And this decline from within was hastened by external events. The constitution devised for a small state encamped amidst a hostile population, broke down under the weight of imperial power. The conquest of Athens by Sparta was the signal of her own collapse. The power and wealth she had won at a stroke alienated her sons from her discipline. Generals and statesmen who had governed like kings the wealthy cities of the east were unable to adapt themselves again to the stern and narrow rules of Lycurgus. They rushed into freedom and enjoyment, into the unfettered use of their powers, with an energy proportional to the previous restraint. The features of the human face broke through the fair but lifeless mask of ancient law; and the Spartan, ceasing to be a Spartan, both rose and fell to the level of a man.

Section 10. Athens.

In the institutions of Sparta we see, carried to its furthest point, one side of the complex Greek nature-their capacity for discipline and law. Athens, the home of a different stock, gives us the other extreme-their capacity for rich and spontaneous individual development. To pass from Sparta to Athens, is to pass from a barracks to a playing-field. All the beauty, all the grace, all the joy of Greece; all that chains the desire of mankind, with a yearning that is never stilled, to that one golden moment in the past, whose fair and balanced interplay of perfect flesh and soul no later gains of thought can compensate, centres about that bright and stately city of romance, the home of Pericles and all the arts, whence from generation to generation has streamed upon ages less illustrious an influence at once the sanest and the most inspired of all that have shaped the secular history of the world. Girt by mountain and sea, by haunted fountain and sacred grove, shaped and adorned by the master hands of Pheidias and Polygnotus and filled with the breath of passion and song by Euripides and Plato, Athens, famed alike for the legended deeds of heroes and gods and for the feats of her human sons in council, art, and war, is a name, to those who have felt her spell, more familiar and more dear than any of the few that mark with gold the sombre scroll of history. And still across the years we feel the throb of the glorious verse that broke in praise of his native land from the lips of Euripides:

"Happy of yore were the children of race divine

Happy the sons of old Erechtheus' line

Who in their holy state

With hands inviolate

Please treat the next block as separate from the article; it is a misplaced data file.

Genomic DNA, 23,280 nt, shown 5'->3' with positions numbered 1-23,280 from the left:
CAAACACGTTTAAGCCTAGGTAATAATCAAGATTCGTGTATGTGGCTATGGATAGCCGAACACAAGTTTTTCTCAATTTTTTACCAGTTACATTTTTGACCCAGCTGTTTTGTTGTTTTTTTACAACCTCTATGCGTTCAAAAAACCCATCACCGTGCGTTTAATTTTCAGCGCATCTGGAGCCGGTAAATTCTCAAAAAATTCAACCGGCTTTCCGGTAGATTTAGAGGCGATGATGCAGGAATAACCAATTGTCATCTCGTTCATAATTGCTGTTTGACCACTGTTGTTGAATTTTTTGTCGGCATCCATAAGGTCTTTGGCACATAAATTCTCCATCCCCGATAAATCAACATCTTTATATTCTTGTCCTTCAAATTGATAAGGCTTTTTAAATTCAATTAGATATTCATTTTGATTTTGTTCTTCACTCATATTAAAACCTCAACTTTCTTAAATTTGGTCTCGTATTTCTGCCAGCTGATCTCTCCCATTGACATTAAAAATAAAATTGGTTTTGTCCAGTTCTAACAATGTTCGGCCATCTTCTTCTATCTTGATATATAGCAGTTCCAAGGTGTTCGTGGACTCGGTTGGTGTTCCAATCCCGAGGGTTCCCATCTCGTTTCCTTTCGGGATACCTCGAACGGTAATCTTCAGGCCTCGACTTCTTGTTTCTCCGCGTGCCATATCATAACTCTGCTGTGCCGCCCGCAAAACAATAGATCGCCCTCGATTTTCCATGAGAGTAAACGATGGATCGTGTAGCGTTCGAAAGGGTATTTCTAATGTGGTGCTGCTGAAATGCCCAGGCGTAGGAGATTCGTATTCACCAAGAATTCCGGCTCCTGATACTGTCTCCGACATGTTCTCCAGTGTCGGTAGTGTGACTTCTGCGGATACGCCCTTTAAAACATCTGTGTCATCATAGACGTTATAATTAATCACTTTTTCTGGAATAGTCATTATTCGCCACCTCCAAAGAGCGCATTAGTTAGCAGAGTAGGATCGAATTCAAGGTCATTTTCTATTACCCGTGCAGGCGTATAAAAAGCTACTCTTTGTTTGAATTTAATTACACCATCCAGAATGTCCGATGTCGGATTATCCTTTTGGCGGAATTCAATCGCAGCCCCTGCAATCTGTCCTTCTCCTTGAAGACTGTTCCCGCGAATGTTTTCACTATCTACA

Gather the flower of wisdom far-renowned,

Lightly lifting their feet in the lucid air

Where the sacred nine, the Pierid Muses, bare

Harmonia golden-crowned.

There in the wave from fair Kephisus flowing

Kupris sweetens the winds and sets them blowing

Over the delicate land;

And ever with joyous hand

Braiding her fragrant hair with the blossom of roses,

She sendeth the Love that dwelleth in Wisdom's place

That every virtue may quicken and every grace

In the hearts where she reposes."

[Footnote: Eurip. Medea, 825.]

And this, the Athens of poetry and art, is but another aspect of the Athens of political history. The same individuality, the same free and passionate energy that worked in the hearts of her sculptors and her poets, moulded also and inspired her city life. In contradistinction to the stern and rigid discipline of Sparta, the Athenian citizen displayed the resource, the versatility and the zeal that only freedom and self- reliance can teach. The contrast is patent at every stage of the history of the two states, and has been acutely set forth by Thucydides in the speech which he puts into the mouths of the Corinthian allies of Sparta:

"You have never considered," they say to the Lacedaemonians, "what manner of men are these Athenians with whom you will have to fight, and how utterly unlike yourselves. They are revolutionary, equally quick in the conception and in the execution of every new plan; while you are conservative-careful only to keep what you have, originating nothing, and not acting even when action is most necessary. They are bold beyond their strength; they run risks which prudence would condemn; and in the midst of misfortunes they are full of hope. Whereas it is your nature, though strong, to act feebly; when your plans are most prudent, to distrust them; and when calamities come upon you, to think that you will never be delivered from them. They are impetuous, and you are dilatory; they are always abroad, and you are always at home. For they hope to gain something by leaving their homes; but you are afraid that any new enterprise may imperil what you have already. When conquerors, they pursue their victory to the utmost; when defeated, they fall back the least. Their bodies they devote to their country as though they belonged to other men; their true self is their mind, which is most truly their own when employed in her service. When they do not carry out an intention which they have formed, they seem to have sustained a personal bereavement; when an enterprise succeeds, they have gained a mere instalment of what is to come; but if they fail, they at once conceive new hopes and so fill up the void.